The CLIMPACTS program began in 1993, with funding from the New Zealand Government, and has continued for 14 years. The program was led by the International Global Change Institute (IGCI) at the University of Waikato and involved collaboration with other research organizations based in New Zealand.
From the outset, the focus of the program was on the development of the CLIMPACTS model system, designed to examine, in a spatial and temporal context, the sensitivity of the managed environment to climate change and variability.
In developing CLIMPACTS, the 'game plan' was to gain confidence in the ability to assess biophysical effects of climate change and variability on agriculture, and then to turn attention to other sectors and the human dimensions of change. One of the main aims of the CLIMPACTS program during the 1990s was to develop the capacity for multi-scale spatial and temporal analyses both nationally and sub-nationally, and at individual sites.
As envisioned, this capacity would extend to the functions for generating scenarios of climate change, as well as to the impact and adaptation analyses based on those scenarios. These functions provided the foundation for later models. For example, with the spatial mode, one is able to generate 'time-slice' comparisons of spatial changes in climate means (yearly, seasonally, or monthly). With the site specific mode, one is able to generate projections of changes in climate variables or perturb existing time-series data (monthly, daily, or hourly).
Through the 1990s a complementary regional-scale capacity for spatial analysis was subsequently developed within CLIMPACTS for New Zealand applications. Detailed land data and vector files (e.g., roads and property boundaries) could also be imported into the system for spatial overlays which are important for impact assessment and planning. The spatial resolution, currently at a 100 m grid, is much finer than that of the national-scale model, but the range of modeling capabilities is similar.
A site-specific modeling capacity was also developed within the early CLIMPACTS system. While non-spatial, this capacity allows for the inclusion of time-series data and more in-depth analyses, especially as regards variability and extremes, both in terms of climate itself and its present and future impacts.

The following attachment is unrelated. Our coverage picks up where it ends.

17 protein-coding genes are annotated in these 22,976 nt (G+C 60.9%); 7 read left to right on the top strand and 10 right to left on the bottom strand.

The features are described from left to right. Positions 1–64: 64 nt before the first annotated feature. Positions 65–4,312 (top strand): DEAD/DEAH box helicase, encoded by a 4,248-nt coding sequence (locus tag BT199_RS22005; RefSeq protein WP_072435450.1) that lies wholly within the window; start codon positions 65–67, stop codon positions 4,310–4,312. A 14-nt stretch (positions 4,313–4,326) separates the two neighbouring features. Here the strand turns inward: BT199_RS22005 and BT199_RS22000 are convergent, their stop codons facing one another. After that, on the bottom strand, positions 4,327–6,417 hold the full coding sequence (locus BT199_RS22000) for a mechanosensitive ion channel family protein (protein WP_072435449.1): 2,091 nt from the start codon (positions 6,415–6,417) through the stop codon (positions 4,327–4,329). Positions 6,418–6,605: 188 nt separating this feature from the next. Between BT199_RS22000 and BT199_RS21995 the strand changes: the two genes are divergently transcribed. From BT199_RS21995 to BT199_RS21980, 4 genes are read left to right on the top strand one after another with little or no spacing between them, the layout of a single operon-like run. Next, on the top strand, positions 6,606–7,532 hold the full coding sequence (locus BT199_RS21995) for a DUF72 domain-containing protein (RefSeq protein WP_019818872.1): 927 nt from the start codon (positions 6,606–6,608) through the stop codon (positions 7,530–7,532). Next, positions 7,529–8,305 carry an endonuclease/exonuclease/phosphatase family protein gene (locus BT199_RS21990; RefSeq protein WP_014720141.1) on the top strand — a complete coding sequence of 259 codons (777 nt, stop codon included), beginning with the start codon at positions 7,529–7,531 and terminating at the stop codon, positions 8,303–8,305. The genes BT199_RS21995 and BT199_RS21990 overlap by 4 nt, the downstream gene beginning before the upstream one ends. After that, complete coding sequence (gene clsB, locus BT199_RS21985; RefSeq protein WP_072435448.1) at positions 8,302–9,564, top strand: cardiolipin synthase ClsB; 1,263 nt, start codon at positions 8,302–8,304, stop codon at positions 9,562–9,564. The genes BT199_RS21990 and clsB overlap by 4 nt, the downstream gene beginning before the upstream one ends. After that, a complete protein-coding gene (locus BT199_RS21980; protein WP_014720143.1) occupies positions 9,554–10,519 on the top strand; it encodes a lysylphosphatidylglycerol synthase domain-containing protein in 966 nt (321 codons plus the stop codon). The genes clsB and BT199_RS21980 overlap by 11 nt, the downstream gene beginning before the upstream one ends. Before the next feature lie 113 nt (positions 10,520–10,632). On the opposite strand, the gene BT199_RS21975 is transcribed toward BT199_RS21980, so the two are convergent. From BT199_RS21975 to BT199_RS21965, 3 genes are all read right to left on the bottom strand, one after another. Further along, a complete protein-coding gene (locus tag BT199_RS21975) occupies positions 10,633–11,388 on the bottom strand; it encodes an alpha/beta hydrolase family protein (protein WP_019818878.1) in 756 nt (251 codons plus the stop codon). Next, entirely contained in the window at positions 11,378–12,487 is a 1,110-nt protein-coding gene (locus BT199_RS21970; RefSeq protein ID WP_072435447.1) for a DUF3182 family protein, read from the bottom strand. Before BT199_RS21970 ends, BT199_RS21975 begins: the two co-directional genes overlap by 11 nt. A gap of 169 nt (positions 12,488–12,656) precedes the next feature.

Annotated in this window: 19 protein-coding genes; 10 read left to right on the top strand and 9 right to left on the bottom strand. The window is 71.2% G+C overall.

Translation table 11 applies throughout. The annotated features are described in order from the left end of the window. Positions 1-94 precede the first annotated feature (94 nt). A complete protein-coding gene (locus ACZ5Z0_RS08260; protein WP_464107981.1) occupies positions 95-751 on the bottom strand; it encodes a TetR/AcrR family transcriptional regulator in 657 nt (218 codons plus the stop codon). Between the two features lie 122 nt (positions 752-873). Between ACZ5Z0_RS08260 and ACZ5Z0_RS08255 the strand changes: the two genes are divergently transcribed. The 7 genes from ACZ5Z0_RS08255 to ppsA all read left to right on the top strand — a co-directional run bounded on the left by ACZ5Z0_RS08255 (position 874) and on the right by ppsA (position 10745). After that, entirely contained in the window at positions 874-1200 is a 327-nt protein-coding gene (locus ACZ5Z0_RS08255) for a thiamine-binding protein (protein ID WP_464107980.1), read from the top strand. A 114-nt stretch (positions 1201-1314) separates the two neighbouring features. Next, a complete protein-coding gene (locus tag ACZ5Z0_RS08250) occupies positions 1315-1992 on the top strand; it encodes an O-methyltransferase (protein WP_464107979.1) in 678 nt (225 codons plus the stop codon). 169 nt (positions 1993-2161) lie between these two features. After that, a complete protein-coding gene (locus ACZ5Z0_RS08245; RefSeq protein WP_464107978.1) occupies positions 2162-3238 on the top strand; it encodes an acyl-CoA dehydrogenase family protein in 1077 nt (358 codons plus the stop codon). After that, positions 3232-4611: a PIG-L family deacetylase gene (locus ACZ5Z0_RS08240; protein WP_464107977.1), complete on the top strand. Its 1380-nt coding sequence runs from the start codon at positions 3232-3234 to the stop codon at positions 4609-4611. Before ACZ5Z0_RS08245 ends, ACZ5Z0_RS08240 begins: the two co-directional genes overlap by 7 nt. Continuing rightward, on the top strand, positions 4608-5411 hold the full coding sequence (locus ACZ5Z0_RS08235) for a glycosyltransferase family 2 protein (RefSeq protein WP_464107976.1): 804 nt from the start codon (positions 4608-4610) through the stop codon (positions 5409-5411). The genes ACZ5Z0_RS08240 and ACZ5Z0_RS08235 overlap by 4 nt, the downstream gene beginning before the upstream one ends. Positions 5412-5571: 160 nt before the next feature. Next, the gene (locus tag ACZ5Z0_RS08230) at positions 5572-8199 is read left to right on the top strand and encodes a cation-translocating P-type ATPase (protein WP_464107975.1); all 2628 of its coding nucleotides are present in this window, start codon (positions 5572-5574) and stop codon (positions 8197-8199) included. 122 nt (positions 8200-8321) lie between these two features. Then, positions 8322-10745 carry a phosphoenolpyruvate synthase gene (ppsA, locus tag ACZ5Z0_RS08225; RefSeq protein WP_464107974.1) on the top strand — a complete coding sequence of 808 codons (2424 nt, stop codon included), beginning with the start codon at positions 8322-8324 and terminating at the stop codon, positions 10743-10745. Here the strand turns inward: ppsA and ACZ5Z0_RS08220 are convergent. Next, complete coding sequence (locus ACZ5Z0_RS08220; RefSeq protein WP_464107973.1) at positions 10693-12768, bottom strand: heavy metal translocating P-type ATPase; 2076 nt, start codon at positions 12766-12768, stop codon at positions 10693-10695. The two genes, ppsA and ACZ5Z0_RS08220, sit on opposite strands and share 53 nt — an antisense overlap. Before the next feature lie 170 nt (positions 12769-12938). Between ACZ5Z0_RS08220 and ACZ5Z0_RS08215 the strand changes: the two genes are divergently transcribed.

An extreme event analyzer was also developed that allows the user to fit a generalized extreme value (GEV) distribution to observed (and perturbed) extreme values from daily or hourly time-series data. This function allows the user to estimate the return periods of extreme events and their exceedance probabilities. The extreme event tool is especially valuable for supporting risk-based assessments of impacts and adaptation.
Over the period 1995-2001 the CLIMPACTS model structure was "cloned" for other problems and to other geographical settings and countries.
The relatively simple, end-to-end structure was especially appealing for the purpose of developing. In the first instance, a platform for assessing the first-order, biophysical impacts of climate variability and change upon which more sophisticated tools could be added.
Some examples of these extensions include: the model OzCLIM, developed for Australia in collaboration with the CSIRO Division of Atmospheric Research; BDCLIM, developed for examining climate change and flooding in Bangladesh, with funding from the Ford Foundation; and VANDACLIM, a training tool developed initially for the United Nations Institute of Training and Research. These and some other "clones" were built on the core framework of the CLIMPACTS system.
The original CLIMPACTS model was envisaged as a tool for bridging science, policy, and planning. Evolution of the model system should thus be driven by end-user needs as well as by science, and should be created in a manner accessible to planners and policy makers.
With these principles in mind, steps were taken, beginning around the year 2002, to create the "next-generation" model. The aim was to build on the existing functionality of CLIMPACTS and to nudge it into being an active support tool for evaluating options for adapting to climate variability and change.
In order to increase the flexibility and the accessibility of the system to a wider range of users, a generic "open-framework" structure was developed. The new system was re-named SimCLIM. The open structure of SimCLIM and its interfaces allow users to define geographical boundaries and spatial resolution, enter spatial data and downscaled GCM patterns, import time series climate data for sites, and attach "SimCLIM-compatible" impact models. In effect, with the open-framework structure SimCLIM has made significant strides in providing a modifiable system that can be put in the hands of analysts, planners, educators, and decision makers, and customized to meet user needs.
Improvements were thus made to allow the incorporation of geo-referenced demographic, land-use, and infrastructural data, and to explicitly link them to biophysical impacts arising from climate and sea-level variability and change.